Dan Walters

By Dan Walters
November 29, 2015

  • Bankruptcies and scandals showed danger
  • Pension burdens one major factor
  • Auditor to monitor local governments

The bankruptcies of three cities and high-profile financial scandals in a couple of others demonstrated the operational vulnerabilities of California’s municipalities.

A coincidental series of events just this month underscore that vulnerability, to wit:

▪ The California Public Employees’ Retirement System board is shifting to lower assumed investment earnings.

It will force state and local governments to cough up more money on top of the hefty increases in “contributions” that CalPERS has already imposed to cover investment losses.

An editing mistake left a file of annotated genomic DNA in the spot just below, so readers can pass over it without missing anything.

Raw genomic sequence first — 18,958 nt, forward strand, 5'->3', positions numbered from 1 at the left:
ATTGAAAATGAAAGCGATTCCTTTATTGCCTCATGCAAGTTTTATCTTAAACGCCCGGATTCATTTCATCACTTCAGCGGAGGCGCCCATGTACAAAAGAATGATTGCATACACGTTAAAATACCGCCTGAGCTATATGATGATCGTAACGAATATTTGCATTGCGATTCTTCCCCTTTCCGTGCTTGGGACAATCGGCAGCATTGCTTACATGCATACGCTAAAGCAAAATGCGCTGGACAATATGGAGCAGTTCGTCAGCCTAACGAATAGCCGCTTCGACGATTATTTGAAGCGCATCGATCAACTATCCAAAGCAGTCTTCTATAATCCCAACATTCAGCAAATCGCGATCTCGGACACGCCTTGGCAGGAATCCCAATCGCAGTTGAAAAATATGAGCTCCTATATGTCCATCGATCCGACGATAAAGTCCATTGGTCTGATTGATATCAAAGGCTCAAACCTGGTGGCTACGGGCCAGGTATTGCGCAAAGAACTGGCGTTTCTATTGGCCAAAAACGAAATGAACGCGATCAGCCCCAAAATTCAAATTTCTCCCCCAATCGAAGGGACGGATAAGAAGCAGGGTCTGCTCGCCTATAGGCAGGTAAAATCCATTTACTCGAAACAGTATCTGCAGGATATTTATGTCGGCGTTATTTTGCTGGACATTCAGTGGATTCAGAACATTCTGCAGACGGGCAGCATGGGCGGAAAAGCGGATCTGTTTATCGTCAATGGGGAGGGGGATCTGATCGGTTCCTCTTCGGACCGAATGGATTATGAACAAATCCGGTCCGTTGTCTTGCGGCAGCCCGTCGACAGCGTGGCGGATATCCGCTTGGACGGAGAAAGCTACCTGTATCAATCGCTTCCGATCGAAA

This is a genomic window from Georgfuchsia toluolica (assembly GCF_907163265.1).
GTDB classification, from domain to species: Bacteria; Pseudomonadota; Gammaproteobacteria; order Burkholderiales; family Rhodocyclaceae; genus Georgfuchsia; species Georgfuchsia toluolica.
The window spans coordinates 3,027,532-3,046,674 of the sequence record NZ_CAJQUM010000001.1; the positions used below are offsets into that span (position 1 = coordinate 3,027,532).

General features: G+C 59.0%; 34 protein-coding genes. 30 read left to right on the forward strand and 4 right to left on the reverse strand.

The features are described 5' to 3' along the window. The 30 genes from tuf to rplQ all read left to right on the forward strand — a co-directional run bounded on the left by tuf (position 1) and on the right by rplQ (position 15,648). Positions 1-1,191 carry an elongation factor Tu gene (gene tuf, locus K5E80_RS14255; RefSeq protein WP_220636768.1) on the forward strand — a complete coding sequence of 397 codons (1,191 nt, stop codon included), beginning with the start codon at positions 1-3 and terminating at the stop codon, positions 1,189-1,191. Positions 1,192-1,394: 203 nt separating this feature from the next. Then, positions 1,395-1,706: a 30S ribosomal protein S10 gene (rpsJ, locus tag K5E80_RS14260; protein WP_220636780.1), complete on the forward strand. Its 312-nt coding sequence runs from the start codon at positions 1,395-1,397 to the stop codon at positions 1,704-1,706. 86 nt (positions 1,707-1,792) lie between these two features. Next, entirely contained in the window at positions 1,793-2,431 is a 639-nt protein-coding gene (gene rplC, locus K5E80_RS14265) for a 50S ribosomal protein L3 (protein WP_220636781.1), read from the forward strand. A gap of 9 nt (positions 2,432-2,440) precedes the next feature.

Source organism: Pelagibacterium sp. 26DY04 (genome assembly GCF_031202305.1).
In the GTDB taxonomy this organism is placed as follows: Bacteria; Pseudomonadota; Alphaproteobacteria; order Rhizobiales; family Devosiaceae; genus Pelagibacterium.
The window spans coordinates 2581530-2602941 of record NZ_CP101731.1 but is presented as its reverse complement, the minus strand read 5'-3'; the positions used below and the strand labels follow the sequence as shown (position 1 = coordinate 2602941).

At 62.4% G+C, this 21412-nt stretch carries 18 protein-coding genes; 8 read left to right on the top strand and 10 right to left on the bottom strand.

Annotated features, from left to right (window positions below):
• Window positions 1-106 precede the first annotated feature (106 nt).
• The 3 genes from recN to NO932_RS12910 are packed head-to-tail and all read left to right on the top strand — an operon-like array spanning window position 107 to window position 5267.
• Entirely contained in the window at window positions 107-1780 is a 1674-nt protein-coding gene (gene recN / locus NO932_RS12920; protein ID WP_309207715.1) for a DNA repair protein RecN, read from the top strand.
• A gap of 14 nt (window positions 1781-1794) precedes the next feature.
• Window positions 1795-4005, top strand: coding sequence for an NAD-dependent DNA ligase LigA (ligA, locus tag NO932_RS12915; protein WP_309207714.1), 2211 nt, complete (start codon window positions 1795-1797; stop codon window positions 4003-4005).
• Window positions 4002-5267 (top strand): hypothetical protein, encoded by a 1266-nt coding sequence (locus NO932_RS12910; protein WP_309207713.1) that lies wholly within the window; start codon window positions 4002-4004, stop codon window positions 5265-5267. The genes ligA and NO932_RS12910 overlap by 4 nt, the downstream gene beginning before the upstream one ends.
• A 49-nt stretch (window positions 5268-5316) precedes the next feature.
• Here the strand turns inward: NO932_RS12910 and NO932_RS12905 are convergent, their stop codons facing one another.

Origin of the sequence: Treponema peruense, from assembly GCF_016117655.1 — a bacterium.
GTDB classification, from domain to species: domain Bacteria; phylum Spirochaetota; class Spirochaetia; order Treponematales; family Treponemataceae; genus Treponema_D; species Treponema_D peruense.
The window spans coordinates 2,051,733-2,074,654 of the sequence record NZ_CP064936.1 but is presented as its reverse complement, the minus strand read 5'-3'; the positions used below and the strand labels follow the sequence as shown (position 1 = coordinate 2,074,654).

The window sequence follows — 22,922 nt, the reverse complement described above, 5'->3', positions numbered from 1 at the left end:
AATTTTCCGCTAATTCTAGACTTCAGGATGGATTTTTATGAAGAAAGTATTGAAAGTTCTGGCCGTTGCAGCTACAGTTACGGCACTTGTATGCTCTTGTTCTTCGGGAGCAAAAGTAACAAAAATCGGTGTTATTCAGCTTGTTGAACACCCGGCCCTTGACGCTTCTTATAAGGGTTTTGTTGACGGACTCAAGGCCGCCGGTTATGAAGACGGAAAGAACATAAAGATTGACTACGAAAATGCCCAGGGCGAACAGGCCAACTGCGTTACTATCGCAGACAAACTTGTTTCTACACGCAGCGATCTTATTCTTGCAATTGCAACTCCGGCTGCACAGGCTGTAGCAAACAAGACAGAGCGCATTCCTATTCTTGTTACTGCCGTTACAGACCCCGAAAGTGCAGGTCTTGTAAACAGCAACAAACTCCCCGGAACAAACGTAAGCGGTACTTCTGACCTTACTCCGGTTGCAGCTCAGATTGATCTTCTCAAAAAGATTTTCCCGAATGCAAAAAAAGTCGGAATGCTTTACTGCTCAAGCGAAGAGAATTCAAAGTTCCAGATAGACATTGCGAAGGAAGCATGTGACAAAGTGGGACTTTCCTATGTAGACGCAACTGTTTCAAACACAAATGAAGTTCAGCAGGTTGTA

Cities are particularly at risk because they have, proportionately, the highest pension burdens, having bowed to pressure from powerful police and fire unions for high salaries and the highest pension benefits.

▪ Meanwhile, CalPERS is moving to slash pensions of officials in two scandal-ridden cities, Bell and Vernon. One has been collecting $550,000 a year in retirement.

▪ State Auditor Elaine Howle established a new program to identify local governments “at high risk for the potential of waste, fraud, abuse or mismanagement …”

Six cities made the initial list, with the most troubled being Richmond in Contra Costa County, the only one to flunk all five criteria of risk.

▪ Howle issued the list just a few days after the Richmond City Council gave its city manager, Bill Lindsay, a four-year contract extension with compensation totaling nearly $400,000 a year, more than twice what the governor is paid.

One credit rating organization has dropped Richmond’s debt to junk bond status and another to nearly that level.

To read expanded column, click here.